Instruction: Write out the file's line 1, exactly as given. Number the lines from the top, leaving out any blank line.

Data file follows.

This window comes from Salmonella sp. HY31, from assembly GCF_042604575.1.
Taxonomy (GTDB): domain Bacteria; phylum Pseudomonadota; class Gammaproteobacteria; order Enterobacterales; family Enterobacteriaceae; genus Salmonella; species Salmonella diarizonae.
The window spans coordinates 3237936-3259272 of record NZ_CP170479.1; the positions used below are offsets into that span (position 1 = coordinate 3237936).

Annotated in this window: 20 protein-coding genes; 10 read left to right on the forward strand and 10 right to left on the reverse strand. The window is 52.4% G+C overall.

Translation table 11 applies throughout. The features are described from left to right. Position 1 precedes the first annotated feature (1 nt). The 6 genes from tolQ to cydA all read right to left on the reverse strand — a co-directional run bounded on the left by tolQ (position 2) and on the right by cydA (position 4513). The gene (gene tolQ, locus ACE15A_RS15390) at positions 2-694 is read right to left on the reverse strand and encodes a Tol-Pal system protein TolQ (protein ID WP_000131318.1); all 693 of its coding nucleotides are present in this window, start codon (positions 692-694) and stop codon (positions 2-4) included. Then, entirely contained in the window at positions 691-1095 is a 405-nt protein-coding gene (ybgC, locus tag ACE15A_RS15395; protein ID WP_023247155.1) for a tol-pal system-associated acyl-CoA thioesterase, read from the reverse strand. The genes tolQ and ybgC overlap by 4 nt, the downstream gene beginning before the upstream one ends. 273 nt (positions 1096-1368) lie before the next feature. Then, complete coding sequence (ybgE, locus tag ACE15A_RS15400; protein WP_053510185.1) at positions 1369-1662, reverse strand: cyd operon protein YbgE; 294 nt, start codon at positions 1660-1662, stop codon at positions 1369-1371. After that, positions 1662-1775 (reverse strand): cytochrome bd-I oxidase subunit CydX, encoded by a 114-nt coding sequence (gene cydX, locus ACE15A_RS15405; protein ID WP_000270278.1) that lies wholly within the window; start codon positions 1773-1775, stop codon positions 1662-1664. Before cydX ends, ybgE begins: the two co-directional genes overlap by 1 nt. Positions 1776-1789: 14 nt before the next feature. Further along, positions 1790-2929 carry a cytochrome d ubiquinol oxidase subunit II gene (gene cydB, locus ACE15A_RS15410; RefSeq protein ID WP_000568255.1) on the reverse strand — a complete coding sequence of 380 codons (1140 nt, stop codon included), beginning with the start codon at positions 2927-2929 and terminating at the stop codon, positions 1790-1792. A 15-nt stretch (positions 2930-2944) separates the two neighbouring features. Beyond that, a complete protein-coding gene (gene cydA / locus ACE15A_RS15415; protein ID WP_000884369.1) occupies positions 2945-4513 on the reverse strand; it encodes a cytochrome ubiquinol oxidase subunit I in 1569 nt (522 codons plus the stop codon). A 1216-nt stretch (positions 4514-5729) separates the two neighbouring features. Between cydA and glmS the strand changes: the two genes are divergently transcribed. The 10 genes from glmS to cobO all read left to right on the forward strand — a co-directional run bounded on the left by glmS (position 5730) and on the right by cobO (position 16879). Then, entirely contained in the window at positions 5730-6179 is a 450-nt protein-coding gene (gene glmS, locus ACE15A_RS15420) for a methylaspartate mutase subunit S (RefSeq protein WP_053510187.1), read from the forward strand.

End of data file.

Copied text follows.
This window comes from Salmonella sp. HY31, from assembly GCF_042604575.1.